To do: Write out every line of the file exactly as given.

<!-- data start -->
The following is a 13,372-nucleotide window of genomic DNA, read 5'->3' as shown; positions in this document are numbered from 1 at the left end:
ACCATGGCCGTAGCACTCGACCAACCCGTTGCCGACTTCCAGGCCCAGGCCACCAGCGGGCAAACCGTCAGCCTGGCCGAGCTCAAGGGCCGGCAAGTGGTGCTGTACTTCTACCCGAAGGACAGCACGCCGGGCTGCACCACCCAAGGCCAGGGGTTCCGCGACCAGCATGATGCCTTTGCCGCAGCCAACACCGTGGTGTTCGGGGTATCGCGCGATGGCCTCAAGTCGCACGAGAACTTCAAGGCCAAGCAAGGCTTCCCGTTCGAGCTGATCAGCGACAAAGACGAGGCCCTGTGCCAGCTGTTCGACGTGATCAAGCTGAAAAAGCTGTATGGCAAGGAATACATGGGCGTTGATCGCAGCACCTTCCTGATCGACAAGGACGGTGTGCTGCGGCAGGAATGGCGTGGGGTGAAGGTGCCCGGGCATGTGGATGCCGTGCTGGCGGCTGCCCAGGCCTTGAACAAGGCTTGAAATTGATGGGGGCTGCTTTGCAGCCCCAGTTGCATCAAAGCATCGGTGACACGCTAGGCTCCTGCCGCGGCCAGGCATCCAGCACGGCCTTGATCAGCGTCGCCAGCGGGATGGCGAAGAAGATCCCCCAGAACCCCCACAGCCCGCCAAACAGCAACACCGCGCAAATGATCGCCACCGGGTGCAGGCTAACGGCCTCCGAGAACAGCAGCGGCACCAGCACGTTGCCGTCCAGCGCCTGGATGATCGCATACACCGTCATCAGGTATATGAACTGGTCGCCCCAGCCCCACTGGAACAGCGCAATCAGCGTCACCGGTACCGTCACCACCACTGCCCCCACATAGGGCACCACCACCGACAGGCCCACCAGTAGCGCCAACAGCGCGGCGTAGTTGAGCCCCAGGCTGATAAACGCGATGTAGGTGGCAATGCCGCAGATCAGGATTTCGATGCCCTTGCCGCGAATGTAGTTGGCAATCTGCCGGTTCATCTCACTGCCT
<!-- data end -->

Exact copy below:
The following is a 13,372-nucleotide window of genomic DNA, read 5'->3' as shown; positions in this document are numbered from 1 at the left end:
ACCATGGCCGTAGCACTCGACCAACCCGTTGCCGACTTCCAGGCCCAGGCCACCAGCGGGCAAACCGTCAGCCTGGCCGAGCTCAAGGGCCGGCAAGTGGTGCTGTACTTCTACCCGAAGGACAGCACGCCGGGCTGCACCACCCAAGGCCAGGGGTTCCGCGACCAGCATGATGCCTTTGCCGCAGCCAACACCGTGGTGTTCGGGGTATCGCGCGATGGCCTCAAGTCGCACGAGAACTTCAAGGCCAAGCAAGGCTTCCCGTTCGAGCTGATCAGCGACAAAGACGAGGCCCTGTGCCAGCTGTTCGACGTGATCAAGCTGAAAAAGCTGTATGGCAAGGAATACATGGGCGTTGATCGCAGCACCTTCCTGATCGACAAGGACGGTGTGCTGCGGCAGGAATGGCGTGGGGTGAAGGTGCCCGGGCATGTGGATGCCGTGCTGGCGGCTGCCCAGGCCTTGAACAAGGCTTGAAATTGATGGGGGCTGCTTTGCAGCCCCAGTTGCATCAAAGCATCGGTGACACGCTAGGCTCCTGCCGCGGCCAGGCATCCAGCACGGCCTTGATCAGCGTCGCCAGCGGGATGGCGAAGAAGATCCCCCAGAACCCCCACAGCCCGCCAAACAGCAACACCGCGCAAATGATCGCCACCGGGTGCAGGCTAACGGCCTCCGAGAACAGCAGCGGCACCAGCACGTTGCCGTCCAGCGCCTGGATGATCGCATACACCGTCATCAGGTATATGAACTGGTCGCCCCAGCCCCACTGGAACAGCGCAATCAGCGTCACCGGTACCGTCACCACCACTGCCCCCACATAGGGCACCACCACCGACAGGCCCACCAGTAGCGCCAACAGCGCGGCGTAGTTGAGCCCCAGGCTGATAAACGCGATGTAGGTGGCAATGCCGCAGATCAGGATTTCGATGCCCTTGCCGCGAATGTAGTTGGCAATCTGCCGGTTCATCTCACTGCCT